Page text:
Simplicity is key to Sinkovic success
The Sinkovic name has become synonymous with success in the world of rowing. Their career took them from a World Champion and Olympic silver-medal men’s quadruple sculls, to a World and Olympic Champion men’s double sculls, to a World (and potentially Olympic) Champion men’s pair. They are Martin and Valent Sinkovic of Croatia.
After winning the European and World Championships in 2019, Martin and Valent were named World Rowing Men’s Crew of the Year and World Rowing wanted to find out more about them.
In the second week of January, 2020, the brothers could be found in different parts of Croatia; Valent on a cross-country skiing trip with his rowing club and Martin back home in Zagreb, hammering out workouts on the ergometer.
“He likes to do the erg more,” Valent says laughing. “I like skiing more. It’s beautiful here with great weather.”
The pair have their training schedule down to a precision science. In the third week of January Valent returns to their club in Zagreb where the two brothers continue their indoor season. A few weeks later, it is time for a training camp on the ‘warmer’ river water near Split, Croatia. Then it’s back home for the final preparation before the international season begins.
The light-hearted and joking brothers try not to take things too seriously. When asked if they had any specific plans for the all-important Olympic year, Valent chuckles and says, “Just train normal, train like every other year and give our best at the races. It sounds simple. But it is like that, simple.”
Simplicity has brought them quite a bit of success, including being named World Rowing Crew of the Year for the second time.
“It’s the greatest award any rower can get,” says Martin. “It’s a huge deal for us, especially winning for the second time in a second discipline.”
“It’s really a great achievement,” Valent adds. “There are so many good crews and good people.”
But does the Award put an extra target on their backs? Well, it does not add pressure, according to the brothers.
“We are used to the pressure,” Martin says. “I hope by now we can deal with it normally. Over the last five or six years, we were pretty much always the front runners. We are used to that feeling. It is better when you win almost every race, it becomes easier to come first after that.”
And for Valent, the pressure is not externally driven. “Since we came to the top in 2010, we’ve always had pressure to be number one. But it’s not the awards that add pressure, it’s our own expectations of ourselves.”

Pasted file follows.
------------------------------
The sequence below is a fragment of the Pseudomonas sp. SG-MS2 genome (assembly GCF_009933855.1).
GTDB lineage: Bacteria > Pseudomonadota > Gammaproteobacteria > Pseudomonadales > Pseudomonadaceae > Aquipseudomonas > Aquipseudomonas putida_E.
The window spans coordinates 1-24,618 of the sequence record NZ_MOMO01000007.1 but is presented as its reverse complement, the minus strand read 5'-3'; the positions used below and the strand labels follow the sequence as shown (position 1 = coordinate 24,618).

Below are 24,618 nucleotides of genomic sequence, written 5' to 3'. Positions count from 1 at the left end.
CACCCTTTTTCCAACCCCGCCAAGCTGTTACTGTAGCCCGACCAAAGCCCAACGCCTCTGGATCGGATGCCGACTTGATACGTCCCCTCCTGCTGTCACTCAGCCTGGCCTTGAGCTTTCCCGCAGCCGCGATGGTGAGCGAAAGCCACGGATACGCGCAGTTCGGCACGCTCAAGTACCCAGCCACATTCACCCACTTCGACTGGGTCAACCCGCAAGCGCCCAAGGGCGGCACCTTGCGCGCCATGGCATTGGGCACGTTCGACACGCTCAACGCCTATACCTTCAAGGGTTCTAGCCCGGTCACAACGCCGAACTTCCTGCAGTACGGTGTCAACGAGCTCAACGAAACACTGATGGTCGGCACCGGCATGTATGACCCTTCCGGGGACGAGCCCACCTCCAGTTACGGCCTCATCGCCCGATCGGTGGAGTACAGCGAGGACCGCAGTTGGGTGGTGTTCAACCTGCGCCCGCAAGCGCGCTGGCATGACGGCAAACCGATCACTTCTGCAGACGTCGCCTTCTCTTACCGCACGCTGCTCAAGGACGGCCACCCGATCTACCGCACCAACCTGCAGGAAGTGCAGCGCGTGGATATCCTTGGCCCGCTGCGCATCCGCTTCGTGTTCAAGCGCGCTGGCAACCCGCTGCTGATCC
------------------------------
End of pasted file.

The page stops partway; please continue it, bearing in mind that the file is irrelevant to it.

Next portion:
So after all of these years, what is the key to the Sinkovic success? It depends who you ask.
According to Martin, “We have the best coach in the world. We try to give 100 per cent at every training session and every race. We have good bodies and our coach is a really smart guy and he knows how to handle the rowing. It’s his knowledge and us giving 100 per cent at every training session.”
But for Valent, it has more to do with technique. “I think it’s not just one thing, it’s a lot of things that need to be good. But I think maybe for us it’s our technique. We are physically really good, among the best,” he says laughing. “We are fast enough to be good, but we always work on technique.”
In the switch to the men’s pair, after Rio Olympic gold in the double, their consistent effort to improve technique has paid off. They have now spent three seasons in the boat and it is finally feeling like home.
“The most difficult thing in the pair is balance. For the first two years especially, we struggled with balance. We couldn’t always reach at the front (of the stroke) and before a race we were never sure if it would be good or not. Last year was our best in the pair. We were finally able to focus on the smaller things.”
After three years, two World and two European titles, the brothers finally feel like their pair rowing is up to standard. So, was it the right decision to make the switch? “For now, yeah it’s a good decision,” says Martin. “It was fun to try something new.”
The Sinkovics plan to race the first two World Rowing Cups in 2020 as well as the European Rowing Championships before their final preparations for the 2020 Tokyo Olympic Games.